Mobile Phone Virus Found In U.S. Could Be Harbinger of Attacks To Come - InformationWeek

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Mobile Phone Virus Found In U.S. Could Be Harbinger of Attacks To Come

A security analyst warns that a mobile phone virus found in two Nokia handsets at a store in California could be the beginning of a wave of malicious attacks.

LONDON — The mobile phone virus that appeared during the weekend in two Nokia handsets at a store in California could be the beginning of a wave of malicious attacks, a technology partner dealing in telecoms security at London based consultants Deloitte has warned.

"The proliferation of mobile devices provides a number of new entry points for hackers to gain access to private, corporate and even government networks.

"There are already more mobile phones than PCs in the world, meaning that a widespread attack on mobile devices could have major consequences. Factor in the rapid spread of WiFi " which hackers consider an open network " and the risks become all too evident," said Tony Cooper of Deloitte.

He warned businesses face the greatest risk, and could collectively lose millions of pounds a year to hacking, viruses and other malicious intrusions.

"As the latest mobile phone virus attack proves " it's no longer a question of if, but when," said Cooper.

He was referring to a version of the Cabir virus that turned up in two Nokia 6600s on display in a store in Santa Monica, California, in what is believed to be the first 'on-the-ground' sighting of the virus in the U.S.

The Cabir virus has been spotted in over 10 countries over the last year, as far apart as the UK and China, and in a number of variants. Early versions only succeeded in draining the battery of mobile phones, but later variants, that can target phones with all the most popular operating systems including those from Symbian and Microsoft's Windows Mobile, can destroy files and force handsets to dial premium rate numbers.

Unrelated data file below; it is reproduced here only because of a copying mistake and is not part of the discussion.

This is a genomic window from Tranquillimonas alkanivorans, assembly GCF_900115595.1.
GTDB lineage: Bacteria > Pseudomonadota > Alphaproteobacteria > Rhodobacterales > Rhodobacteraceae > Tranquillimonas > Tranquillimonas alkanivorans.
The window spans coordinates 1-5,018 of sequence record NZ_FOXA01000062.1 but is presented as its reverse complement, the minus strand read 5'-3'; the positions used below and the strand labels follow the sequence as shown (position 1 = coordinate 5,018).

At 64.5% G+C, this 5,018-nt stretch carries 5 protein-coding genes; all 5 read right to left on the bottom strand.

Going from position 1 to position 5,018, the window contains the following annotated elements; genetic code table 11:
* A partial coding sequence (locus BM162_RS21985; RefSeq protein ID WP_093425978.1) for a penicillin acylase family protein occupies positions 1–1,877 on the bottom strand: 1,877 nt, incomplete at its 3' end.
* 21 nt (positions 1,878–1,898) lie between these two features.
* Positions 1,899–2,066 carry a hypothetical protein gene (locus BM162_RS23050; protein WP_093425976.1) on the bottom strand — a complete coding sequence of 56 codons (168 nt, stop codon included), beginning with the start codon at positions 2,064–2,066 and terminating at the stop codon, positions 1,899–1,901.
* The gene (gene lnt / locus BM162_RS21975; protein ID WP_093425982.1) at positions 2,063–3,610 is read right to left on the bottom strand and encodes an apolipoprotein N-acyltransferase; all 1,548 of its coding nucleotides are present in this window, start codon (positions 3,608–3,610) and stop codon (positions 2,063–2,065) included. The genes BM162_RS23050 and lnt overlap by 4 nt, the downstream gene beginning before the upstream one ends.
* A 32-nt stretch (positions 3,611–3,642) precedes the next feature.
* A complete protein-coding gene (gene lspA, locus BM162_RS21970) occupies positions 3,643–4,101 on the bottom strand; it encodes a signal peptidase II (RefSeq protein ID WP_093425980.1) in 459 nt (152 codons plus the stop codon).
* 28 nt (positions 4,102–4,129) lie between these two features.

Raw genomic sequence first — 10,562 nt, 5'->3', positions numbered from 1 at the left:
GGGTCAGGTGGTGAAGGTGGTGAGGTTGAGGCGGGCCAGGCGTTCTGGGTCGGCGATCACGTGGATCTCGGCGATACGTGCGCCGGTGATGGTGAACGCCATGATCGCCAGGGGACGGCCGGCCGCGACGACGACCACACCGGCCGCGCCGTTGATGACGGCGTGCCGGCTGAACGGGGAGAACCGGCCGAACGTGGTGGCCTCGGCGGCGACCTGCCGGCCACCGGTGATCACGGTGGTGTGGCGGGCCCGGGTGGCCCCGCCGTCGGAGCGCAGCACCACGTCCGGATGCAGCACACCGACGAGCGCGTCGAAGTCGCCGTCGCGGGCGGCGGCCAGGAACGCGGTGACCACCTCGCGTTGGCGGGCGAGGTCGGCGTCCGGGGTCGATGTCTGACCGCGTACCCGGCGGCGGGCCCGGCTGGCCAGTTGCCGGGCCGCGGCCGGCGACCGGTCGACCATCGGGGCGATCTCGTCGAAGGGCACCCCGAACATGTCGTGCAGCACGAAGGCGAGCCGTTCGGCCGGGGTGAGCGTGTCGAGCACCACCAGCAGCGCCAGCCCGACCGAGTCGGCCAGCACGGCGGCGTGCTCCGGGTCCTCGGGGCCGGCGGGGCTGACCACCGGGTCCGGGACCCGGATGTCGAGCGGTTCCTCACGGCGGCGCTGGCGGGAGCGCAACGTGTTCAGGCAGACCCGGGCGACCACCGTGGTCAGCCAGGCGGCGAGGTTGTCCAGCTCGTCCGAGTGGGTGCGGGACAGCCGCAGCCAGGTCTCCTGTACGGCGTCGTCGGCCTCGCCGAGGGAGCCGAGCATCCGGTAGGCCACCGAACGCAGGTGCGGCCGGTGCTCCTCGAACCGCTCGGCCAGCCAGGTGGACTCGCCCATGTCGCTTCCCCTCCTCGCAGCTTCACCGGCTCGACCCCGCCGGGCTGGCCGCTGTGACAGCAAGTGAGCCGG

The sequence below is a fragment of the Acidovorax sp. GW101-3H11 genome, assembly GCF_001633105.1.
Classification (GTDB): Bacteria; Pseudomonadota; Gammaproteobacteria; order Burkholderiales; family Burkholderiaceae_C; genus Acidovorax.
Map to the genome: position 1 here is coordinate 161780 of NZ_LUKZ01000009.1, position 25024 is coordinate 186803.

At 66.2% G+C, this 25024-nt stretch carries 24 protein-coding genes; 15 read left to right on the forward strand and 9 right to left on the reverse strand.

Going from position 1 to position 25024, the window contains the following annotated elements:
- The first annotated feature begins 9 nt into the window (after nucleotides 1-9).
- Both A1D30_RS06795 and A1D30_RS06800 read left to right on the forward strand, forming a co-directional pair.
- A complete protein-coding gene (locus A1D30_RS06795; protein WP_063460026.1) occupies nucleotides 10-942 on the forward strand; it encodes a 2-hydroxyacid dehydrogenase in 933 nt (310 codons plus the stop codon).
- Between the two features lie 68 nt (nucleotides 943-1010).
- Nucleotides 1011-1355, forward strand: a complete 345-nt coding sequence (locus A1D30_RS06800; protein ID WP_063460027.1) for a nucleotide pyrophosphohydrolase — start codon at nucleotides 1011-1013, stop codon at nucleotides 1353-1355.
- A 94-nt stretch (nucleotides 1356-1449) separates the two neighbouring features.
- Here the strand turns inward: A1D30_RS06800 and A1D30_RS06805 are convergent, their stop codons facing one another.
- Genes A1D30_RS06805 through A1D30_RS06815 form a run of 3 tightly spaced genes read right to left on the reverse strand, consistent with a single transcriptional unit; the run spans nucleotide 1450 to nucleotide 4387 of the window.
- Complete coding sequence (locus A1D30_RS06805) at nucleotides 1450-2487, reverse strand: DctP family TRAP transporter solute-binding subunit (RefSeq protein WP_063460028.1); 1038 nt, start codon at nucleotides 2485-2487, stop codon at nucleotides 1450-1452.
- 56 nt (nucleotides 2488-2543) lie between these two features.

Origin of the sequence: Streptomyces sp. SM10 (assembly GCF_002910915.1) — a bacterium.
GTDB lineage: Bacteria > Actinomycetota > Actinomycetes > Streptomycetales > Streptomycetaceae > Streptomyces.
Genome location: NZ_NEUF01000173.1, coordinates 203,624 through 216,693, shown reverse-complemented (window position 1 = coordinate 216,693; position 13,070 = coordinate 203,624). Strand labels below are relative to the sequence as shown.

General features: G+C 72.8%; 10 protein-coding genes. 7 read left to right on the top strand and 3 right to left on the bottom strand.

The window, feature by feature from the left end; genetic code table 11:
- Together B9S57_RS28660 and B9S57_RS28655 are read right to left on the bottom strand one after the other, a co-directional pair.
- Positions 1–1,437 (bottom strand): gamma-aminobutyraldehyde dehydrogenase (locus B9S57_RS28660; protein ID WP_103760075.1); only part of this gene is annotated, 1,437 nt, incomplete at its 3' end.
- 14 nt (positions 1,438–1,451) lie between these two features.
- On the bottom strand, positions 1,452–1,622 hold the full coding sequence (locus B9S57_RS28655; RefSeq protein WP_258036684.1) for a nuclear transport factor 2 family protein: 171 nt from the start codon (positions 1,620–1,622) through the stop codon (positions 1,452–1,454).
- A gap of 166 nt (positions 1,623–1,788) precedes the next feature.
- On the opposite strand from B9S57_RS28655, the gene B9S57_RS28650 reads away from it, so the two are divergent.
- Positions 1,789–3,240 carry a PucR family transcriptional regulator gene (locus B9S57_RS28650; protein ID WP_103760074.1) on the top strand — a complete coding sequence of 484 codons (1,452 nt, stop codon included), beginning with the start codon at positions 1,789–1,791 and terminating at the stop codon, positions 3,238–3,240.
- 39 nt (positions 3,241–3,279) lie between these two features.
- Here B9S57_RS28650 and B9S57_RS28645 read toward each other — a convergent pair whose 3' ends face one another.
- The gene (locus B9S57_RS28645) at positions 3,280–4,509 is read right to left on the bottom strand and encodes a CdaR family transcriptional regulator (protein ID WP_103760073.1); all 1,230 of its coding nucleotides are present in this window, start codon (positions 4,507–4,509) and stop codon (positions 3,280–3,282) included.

Security experts like Copper have been warning of worse impacts as such viruses spread and their creators become more sophisticated.

"The security business will be booming in 2005, with entirely new lines of business springing up from mobile operators, handset makers, services providers and systems integrators," suggested Cooper.

Security was at the forefront of the recent launch of Symbian's latest OS, version 9, and many operators are now highlighting the fact that they offer antivirus programs for their subscribers.

OS 9 for instance includes security protection to restrict an application's ability to access data and services it should not, using a digital signature.

And last week at the 3GSM World Congress in Cannes, France, as Nokia launched the latest version of its Series 60 smartphone software, the Finnish company urged industry to co-operate closely on strategies to combat virus attacks and improve security procedures.

There was no indication of how the handsets in the Santa Monica phone shop were infected. Most recent test cases and proofs of concept blame the inappropriate use of Bluetooth capability in phones as a means of attack.

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